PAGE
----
The Devil Who Tamed Her - Johanna Lindsey I really give this one 1 ½ stars. It definitely falls in the cheesetastic category. It’s been awhile since I’ve given any romance novel less than a two stars since I expect the cheese and lame plot lines by now, so I feel like I have to explain myself.

Ophelia Reid, the heroine, was damn hard to like. I was surprised her name wasn’t Narcissa due to her constant reminders of how beautiful she was and how hard it was to make friends due to her beauty. Ugh, really? I’m already reminded of how subpar I am compared to the celebrities and supermodels prancing around their perfectly tanned bodies in tiny bikinis on every media outlet available. I don’t need it in my reading. Plus, I’ve never been so beautiful that both men and women are afraid to approach me, so sorry I can’t sympathize with you Ophelia. Did you ever stop to think it could be that charmingly conceited personality of yours that throws people off? The author tried to justify Ophelia’s thinking by explaining that her overambitious rich father paid children to be her friends and made her into a “bauble” of sorts to further his career. But it was just too much of a stretch for me to believe or even sympathize.

Raphael Locke, our brave hero who sets out to teach our conceited heroine how her behavior towards others is appaling, is also unlikeable. His scheme is to essentially kidnap Ophelia and take her to his isolated countryside estate to teach her manners, because someone has too and he’s the man for the job. Besides being the best friend of MacTavish it’s not really explained why Rafe feels that he needs to fulfill this role. Of course a bunch of cheesy things occur leading Rafe and Ophelia to fall for each other. Some of these cheesy things were quite funny and these are the points that I enjoyed hence the ½ star. However, I did not appreciate Rafe using sex as a teaching agent…a way to calm our conceited heroine down. This was another stretch, especially since Ophelia genuinely felt like she needed the sex to calm her down. It seemed like her whole character change occurred because of the sex and not because she actually changed her behavior or really fell in love with Rafe. This was a huge turn off to me since I like my heroines strong.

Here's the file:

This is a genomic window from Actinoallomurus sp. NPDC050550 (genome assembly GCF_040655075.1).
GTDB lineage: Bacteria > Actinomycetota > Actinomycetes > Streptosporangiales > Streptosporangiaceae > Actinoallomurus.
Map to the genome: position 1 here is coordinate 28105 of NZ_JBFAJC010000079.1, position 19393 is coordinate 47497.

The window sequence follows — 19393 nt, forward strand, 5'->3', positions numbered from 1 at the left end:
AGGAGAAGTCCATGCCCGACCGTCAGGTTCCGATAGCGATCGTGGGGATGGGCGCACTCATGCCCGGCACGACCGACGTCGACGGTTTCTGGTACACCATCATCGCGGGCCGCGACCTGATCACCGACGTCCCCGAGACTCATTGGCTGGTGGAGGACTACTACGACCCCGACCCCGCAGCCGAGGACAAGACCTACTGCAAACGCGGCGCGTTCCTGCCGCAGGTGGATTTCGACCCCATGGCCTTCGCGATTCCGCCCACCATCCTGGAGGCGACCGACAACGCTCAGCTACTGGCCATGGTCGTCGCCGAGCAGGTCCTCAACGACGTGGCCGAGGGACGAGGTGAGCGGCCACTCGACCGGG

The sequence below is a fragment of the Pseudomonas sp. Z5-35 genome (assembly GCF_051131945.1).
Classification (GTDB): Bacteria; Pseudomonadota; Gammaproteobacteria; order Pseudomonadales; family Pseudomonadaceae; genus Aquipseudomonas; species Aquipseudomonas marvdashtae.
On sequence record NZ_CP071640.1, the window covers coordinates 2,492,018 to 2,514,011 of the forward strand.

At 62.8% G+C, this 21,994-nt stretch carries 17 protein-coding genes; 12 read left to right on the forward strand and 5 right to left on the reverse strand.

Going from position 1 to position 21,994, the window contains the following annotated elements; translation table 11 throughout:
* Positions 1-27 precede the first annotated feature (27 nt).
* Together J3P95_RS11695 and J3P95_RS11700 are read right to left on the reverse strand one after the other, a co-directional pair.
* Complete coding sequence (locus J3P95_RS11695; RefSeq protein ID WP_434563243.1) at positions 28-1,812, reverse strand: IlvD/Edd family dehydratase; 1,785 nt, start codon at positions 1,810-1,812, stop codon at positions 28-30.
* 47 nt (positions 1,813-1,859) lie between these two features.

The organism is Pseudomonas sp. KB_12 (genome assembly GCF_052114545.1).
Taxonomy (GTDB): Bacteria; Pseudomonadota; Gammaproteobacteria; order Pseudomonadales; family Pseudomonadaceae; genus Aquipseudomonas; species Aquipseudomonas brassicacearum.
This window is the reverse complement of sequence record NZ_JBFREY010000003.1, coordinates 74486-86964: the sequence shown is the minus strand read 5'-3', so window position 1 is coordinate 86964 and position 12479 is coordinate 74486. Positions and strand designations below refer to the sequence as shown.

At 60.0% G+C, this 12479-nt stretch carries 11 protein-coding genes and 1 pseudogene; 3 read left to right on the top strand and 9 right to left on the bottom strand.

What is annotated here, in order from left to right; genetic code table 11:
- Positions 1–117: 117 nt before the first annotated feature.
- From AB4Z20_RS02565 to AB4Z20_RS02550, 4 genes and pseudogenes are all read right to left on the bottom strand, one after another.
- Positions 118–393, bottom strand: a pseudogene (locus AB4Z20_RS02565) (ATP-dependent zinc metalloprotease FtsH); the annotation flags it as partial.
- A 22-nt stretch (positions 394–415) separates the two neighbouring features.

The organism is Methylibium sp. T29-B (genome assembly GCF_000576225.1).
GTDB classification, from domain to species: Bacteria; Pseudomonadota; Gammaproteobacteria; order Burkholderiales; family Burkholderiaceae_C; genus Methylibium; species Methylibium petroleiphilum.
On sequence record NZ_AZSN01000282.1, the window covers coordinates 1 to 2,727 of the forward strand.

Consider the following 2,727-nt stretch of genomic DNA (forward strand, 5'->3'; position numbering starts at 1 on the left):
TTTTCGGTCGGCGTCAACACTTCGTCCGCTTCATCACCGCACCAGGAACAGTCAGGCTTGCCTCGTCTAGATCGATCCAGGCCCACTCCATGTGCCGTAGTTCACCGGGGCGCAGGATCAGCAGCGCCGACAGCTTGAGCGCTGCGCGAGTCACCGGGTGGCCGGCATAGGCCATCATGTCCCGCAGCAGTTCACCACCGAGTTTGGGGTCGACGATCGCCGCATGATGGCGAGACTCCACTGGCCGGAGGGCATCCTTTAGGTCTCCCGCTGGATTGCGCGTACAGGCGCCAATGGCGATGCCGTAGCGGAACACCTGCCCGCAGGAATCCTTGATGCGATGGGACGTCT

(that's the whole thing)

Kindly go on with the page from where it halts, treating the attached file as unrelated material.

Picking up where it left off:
I don’t know if my not knowing the back story affected my whole take on this book. Apparently, the book before this one, The Heir, explains the scandal that leads to Ophelia being hated by every character in this book. You need to read The Heir in order to get the full picture, because the scandal is never fully explained in this book. The reader is given snippets of dialogue through arguments and flashbacks that ensue in the beginning of this book, but you can’t really piece together enough of it to justify the character behavior and actions in this book. I won’t be reading The Heir though, because I just didn’t care enough for these characters.